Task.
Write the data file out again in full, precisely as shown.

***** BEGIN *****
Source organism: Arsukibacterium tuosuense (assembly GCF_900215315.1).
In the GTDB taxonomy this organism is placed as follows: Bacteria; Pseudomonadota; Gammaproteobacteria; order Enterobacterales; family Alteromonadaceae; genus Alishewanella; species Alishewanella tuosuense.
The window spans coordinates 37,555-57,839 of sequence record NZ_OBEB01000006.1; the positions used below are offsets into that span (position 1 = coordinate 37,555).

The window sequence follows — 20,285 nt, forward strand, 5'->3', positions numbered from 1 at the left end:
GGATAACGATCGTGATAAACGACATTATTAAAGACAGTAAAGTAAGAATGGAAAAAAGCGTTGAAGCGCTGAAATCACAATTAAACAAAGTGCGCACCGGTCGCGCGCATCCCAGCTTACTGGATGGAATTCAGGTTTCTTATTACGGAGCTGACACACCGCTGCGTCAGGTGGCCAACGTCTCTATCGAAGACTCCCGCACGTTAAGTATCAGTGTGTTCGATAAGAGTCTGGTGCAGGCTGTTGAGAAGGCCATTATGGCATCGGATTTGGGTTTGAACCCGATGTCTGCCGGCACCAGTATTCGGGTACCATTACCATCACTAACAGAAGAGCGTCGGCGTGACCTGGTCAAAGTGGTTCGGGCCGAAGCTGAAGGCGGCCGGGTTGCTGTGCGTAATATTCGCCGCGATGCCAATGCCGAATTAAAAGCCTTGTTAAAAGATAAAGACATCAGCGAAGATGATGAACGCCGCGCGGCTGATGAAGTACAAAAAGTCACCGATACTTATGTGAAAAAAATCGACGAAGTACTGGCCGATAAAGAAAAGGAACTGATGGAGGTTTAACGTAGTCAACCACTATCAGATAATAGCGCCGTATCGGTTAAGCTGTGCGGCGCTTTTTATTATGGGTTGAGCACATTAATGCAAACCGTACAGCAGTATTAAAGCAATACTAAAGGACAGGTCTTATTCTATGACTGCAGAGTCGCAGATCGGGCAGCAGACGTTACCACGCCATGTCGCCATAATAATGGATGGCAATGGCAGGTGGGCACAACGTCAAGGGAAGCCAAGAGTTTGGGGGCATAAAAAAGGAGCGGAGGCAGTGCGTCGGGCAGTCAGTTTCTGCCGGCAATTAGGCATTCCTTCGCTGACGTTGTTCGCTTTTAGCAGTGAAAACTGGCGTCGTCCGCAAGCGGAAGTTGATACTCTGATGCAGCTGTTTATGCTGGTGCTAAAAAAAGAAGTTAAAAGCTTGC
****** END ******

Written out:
Source organism: Arsukibacterium tuosuense (assembly GCF_900215315.1).
In the GTDB taxonomy this organism is placed as follows: Bacteria; Pseudomonadota; Gammaproteobacteria; order Enterobacterales; family Alteromonadaceae; genus Alishewanella; species Alishewanella tuosuense.
The window spans coordinates 37,555-57,839 of sequence record NZ_OBEB01000006.1; the positions used below are offsets into that span (position 1 = coordinate 37,555).

The window sequence follows — 20,285 nt, forward strand, 5'->3', positions numbered from 1 at the left end:
GGATAACGATCGTGATAAACGACATTATTAAAGACAGTAAAGTAAGAATGGAAAAAAGCGTTGAAGCGCTGAAATCACAATTAAACAAAGTGCGCACCGGTCGCGCGCATCCCAGCTTACTGGATGGAATTCAGGTTTCTTATTACGGAGCTGACACACCGCTGCGTCAGGTGGCCAACGTCTCTATCGAAGACTCCCGCACGTTAAGTATCAGTGTGTTCGATAAGAGTCTGGTGCAGGCTGTTGAGAAGGCCATTATGGCATCGGATTTGGGTTTGAACCCGATGTCTGCCGGCACCAGTATTCGGGTACCATTACCATCACTAACAGAAGAGCGTCGGCGTGACCTGGTCAAAGTGGTTCGGGCCGAAGCTGAAGGCGGCCGGGTTGCTGTGCGTAATATTCGCCGCGATGCCAATGCCGAATTAAAAGCCTTGTTAAAAGATAAAGACATCAGCGAAGATGATGAACGCCGCGCGGCTGATGAAGTACAAAAAGTCACCGATACTTATGTGAAAAAAATCGACGAAGTACTGGCCGATAAAGAAAAGGAACTGATGGAGGTTTAACGTAGTCAACCACTATCAGATAATAGCGCCGTATCGGTTAAGCTGTGCGGCGCTTTTTATTATGGGTTGAGCACATTAATGCAAACCGTACAGCAGTATTAAAGCAATACTAAAGGACAGGTCTTATTCTATGACTGCAGAGTCGCAGATCGGGCAGCAGACGTTACCACGCCATGTCGCCATAATAATGGATGGCAATGGCAGGTGGGCACAACGTCAAGGGAAGCCAAGAGTTTGGGGGCATAAAAAAGGAGCGGAGGCAGTGCGTCGGGCAGTCAGTTTCTGCCGGCAATTAGGCATTCCTTCGCTGACGTTGTTCGCTTTTAGCAGTGAAAACTGGCGTCGTCCGCAAGCGGAAGTTGATACTCTGATGCAGCTGTTTATGCTGGTGCTAAAAAAAGAAGTTAAAAGCTTGC